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In clinical settings, some of the most common questions that patients ask are Why do I have this? What caused this disorder? Will it ever go away? These emotional questions can be difficult to ask and to answer. However, for patients to come to terms with their diagnoses and adhere to treatment plans, they must have an understanding of factors that might have caused, or continue to impact, their disorders. As an advanced practice nurse, it is important that you are able to explain disorders, associated alterations and symptoms, and changes that might occur within your patients’ bodies.
�Review this week’s media presentation with Dr. Terry Buttaro. Reflect on the importance of developing an in-depth understanding of pathophysiology.
�Select a disorder from the following list:
Adrenal insufficiency (Addison’s disease)
Nephrolithiasis (kidney stones)
�Select one of the following patient factors: genetics, gender, ethnicity, age, or behavior.
Reflect on how that factor might impact your selected disorder, as well as potential associated alterations and symptoms.
�Identify the pathophysiology of the associated alterations, including the normal and altered cellular function. Consider both intra- and extra-cellular changes that occur.
Post on or before Day 3 a brief description of a patient scenario involving the disorder and the factor you selected. Explain how the factor might impact your selected disorder, as well as potential associated alterations and symptoms. Finally, explain the pathophysiology of the associated alterations, including changes in cellular function.
Huether, S. E., & McCance, K. L. (2012). Understanding pathophysiology (Laureate custom ed.). St. Louis, MO: Mosby.
McPhee, S. J., & Hammer, G. D. (2012). Pathophysiology of disease: An introduction to clinical medicine (Laureate Education, Inc., custom ed.). New York, NY: McGraw-Hill Medical
Factors that Influence Disease: Addison’s Disease
According to Khardori (2014), destruction of glucocorticoid and mineralocorticoid as a result of autoimmunity, leads to under-production of adrenaline. This in turn, causes Addison’s disease. Immune system may mistakenly produce self-antagonizing antibodies; adrenal cortex
FACTORS THAT INFLUENCE DISEASE: ADDISON’S DISEASE 2
cells are, hence, steadily damaged (Margulies, 2014). Some researchers (geneticists) indicate that it is polygenic inheritance that is a prerequisite for genetic predisposition. Rothhard (2012), in his work, postulates that this disorder could be X-linked and mostly affects male children.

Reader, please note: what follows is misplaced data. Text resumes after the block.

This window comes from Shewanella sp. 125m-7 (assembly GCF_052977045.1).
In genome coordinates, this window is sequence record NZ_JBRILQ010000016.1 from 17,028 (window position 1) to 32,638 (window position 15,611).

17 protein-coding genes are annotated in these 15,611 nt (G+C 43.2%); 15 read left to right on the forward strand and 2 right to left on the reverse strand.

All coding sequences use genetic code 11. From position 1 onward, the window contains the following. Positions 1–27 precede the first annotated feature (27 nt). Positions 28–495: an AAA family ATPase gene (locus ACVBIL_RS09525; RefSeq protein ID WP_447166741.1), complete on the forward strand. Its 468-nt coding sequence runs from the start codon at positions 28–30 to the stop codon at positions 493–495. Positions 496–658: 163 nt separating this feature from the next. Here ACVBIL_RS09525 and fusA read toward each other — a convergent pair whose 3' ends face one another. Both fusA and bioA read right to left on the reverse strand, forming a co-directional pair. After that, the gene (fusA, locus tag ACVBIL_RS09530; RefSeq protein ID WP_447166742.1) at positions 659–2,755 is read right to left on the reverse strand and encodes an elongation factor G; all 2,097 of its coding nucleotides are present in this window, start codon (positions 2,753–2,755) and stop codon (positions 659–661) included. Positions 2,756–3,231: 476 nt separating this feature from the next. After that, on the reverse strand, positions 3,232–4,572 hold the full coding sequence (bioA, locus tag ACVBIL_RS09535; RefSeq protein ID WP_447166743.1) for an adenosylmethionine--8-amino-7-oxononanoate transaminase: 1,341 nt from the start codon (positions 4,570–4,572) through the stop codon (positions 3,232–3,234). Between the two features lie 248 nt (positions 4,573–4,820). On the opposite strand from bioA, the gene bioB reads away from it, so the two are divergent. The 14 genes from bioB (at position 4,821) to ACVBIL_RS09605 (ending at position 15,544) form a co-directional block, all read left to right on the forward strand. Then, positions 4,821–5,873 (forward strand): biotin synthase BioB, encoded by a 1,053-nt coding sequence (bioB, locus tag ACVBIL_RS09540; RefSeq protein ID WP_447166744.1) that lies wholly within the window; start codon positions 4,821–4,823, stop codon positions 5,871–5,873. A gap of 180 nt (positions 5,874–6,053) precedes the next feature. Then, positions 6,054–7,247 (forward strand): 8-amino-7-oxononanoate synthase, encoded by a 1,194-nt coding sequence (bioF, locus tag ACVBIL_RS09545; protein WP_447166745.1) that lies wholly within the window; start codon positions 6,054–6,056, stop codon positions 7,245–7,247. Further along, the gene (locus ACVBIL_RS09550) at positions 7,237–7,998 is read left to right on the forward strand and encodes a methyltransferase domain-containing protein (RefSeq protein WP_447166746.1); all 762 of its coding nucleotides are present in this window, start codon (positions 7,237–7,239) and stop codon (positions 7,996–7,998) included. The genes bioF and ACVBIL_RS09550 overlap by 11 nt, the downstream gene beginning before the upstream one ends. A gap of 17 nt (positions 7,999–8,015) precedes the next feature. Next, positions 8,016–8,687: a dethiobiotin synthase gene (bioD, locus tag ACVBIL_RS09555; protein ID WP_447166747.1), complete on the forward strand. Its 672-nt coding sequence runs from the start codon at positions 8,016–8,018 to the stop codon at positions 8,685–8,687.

Associated alterations are disorders such as Schmidt’s syndrome that manifests in case of coexistence of Addison’s disease and hypothyroidism. Others may include rare insulin dependent diabetes mellitus, hyperparathyroidism, and pernicious anemia. (Margulies, 2014; McPhee, 2012). Moreover, associated symptoms may include nausea, vomiting, and diarrhea, as well as weight loss (2014). Furthermore, extreme pigmentation on ‘the sun-exposed areas of the skin’ is as well, manifested.
Pathophysiology has been used to refer to reported deficiency of adrenocortical levels as a result of dysfunctional adrenal cortex. (Khardori, 2014 and Huether, 2012). The disease culminates usually in cases where 90% of the cortices are malfunctioned. This in turn, negatively impacts on the glucocorticoid and mineralocorticoid function. (Kardori, 2014).
Cellular effects include low blood pressure and decreased Na + levels due to insufficient secretion of aldosterone, which facilitates absorption of sodium ions. Dehydration occurs where too much intake of water is tenable. Huether (2012) terms pathophysiology as an intact case that delves into the Addisonian crisis. Symptoms of water intoxication are also evident. An
extracellular hypotonic condition exists where water moves into the cell via osmosis, as resulting effects of hyponatremia (McPhee, 2012).
FACTORS THAT INFLUENCE DISEASE: ADDISON’S DISEASE 3
Huether, S. E., & McCance, K. L. (2012). Understanding pathophysiology (Laureate customed.).
St. Louis, MO: Mosby.
McPhee, S. J., & Hammer, G. D. (2012). Pathophysiology of disease: An introduction to clinical medicine (Laureate Education, Inc., customed.). New York, NY: McGraw-Hill Medical
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